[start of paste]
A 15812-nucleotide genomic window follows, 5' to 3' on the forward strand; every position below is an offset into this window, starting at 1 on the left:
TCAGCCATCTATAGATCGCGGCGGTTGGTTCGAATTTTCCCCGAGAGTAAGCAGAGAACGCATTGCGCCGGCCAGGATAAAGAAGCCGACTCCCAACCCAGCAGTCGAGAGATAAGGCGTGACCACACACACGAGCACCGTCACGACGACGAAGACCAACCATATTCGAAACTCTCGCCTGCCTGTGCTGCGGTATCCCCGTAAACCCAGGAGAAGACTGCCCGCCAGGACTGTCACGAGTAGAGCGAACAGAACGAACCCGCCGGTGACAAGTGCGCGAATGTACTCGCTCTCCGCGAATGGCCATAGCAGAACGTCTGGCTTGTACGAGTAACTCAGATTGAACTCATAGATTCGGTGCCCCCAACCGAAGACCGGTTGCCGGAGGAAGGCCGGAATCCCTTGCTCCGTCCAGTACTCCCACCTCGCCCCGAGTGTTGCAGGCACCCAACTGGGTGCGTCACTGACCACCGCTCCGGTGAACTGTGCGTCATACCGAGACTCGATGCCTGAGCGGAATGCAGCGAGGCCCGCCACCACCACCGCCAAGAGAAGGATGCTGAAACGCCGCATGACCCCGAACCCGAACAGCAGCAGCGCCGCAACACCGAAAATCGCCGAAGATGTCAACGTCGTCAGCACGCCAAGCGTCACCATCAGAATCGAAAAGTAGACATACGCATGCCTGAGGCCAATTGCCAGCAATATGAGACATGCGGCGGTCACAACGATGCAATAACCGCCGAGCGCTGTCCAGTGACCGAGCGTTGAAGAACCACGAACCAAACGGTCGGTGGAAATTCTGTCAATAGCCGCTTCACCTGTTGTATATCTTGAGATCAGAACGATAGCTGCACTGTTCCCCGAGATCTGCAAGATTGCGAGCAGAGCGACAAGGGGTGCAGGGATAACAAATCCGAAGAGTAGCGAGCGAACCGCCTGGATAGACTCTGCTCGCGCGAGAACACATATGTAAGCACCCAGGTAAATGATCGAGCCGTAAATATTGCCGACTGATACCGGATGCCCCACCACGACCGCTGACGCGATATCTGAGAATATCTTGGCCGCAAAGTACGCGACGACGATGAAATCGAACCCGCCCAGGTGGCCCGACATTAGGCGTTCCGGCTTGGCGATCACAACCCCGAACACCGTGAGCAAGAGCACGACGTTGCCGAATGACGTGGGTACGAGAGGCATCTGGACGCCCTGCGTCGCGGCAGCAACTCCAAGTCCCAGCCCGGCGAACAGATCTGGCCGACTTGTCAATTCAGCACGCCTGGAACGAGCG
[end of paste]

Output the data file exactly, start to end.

A 15812-nucleotide genomic window follows, 5' to 3' on the forward strand; every position below is an offset into this window, starting at 1 on the left:
TCAGCCATCTATAGATCGCGGCGGTTGGTTCGAATTTTCCCCGAGAGTAAGCAGAGAACGCATTGCGCCGGCCAGGATAAAGAAGCCGACTCCCAACCCAGCAGTCGAGAGATAAGGCGTGACCACACACACGAGCACCGTCACGACGACGAAGACCAACCATATTCGAAACTCTCGCCTGCCTGTGCTGCGGTATCCCCGTAAACCCAGGAGAAGACTGCCCGCCAGGACTGTCACGAGTAGAGCGAACAGAACGAACCCGCCGGTGACAAGTGCGCGAATGTACTCGCTCTCCGCGAATGGCCATAGCAGAACGTCTGGCTTGTACGAGTAACTCAGATTGAACTCATAGATTCGGTGCCCCCAACCGAAGACCGGTTGCCGGAGGAAGGCCGGAATCCCTTGCTCCGTCCAGTACTCCCACCTCGCCCCGAGTGTTGCAGGCACCCAACTGGGTGCGTCACTGACCACCGCTCCGGTGAACTGTGCGTCATACCGAGACTCGATGCCTGAGCGGAATGCAGCGAGGCCCGCCACCACCACCGCCAAGAGAAGGATGCTGAAACGCCGCATGACCCCGAACCCGAACAGCAGCAGCGCCGCAACACCGAAAATCGCCGAAGATGTCAACGTCGTCAGCACGCCAAGCGTCACCATCAGAATCGAAAAGTAGACATACGCATGCCTGAGGCCAATTGCCAGCAATATGAGACATGCGGCGGTCACAACGATGCAATAACCGCCGAGCGCTGTCCAGTGACCGAGCGTTGAAGAACCACGAACCAAACGGTCGGTGGAAATTCTGTCAATAGCCGCTTCACCTGTTGTATATCTTGAGATCAGAACGATAGCTGCACTGTTCCCCGAGATCTGCAAGATTGCGAGCAGAGCGACAAGGGGTGCAGGGATAACAAATCCGAAGAGTAGCGAGCGAACCGCCTGGATAGACTCTGCTCGCGCGAGAACACATATGTAAGCACCCAGGTAAATGATCGAGCCGTAAATATTGCCGACTGATACCGGATGCCCCACCACGACCGCTGACGCGATATCTGAGAATATCTTGGCCGCAAAGTACGCGACGACGATGAAATCGAACCCGCCCAGGTGGCCCGACATTAGGCGTTCCGGCTTGGCGATCACAACCCCGAACACCGTGAGCAAGAGCACGACGTTGCCGAATGACGTGGGTACGAGAGGCATCTGGACGCCCTGCGTCGCGGCAGCAACTCCAAGTCCCAGCCCGGCGAACAGATCTGGCCGACTTGTCAATTCAGCACGCCTGGAACGAGCG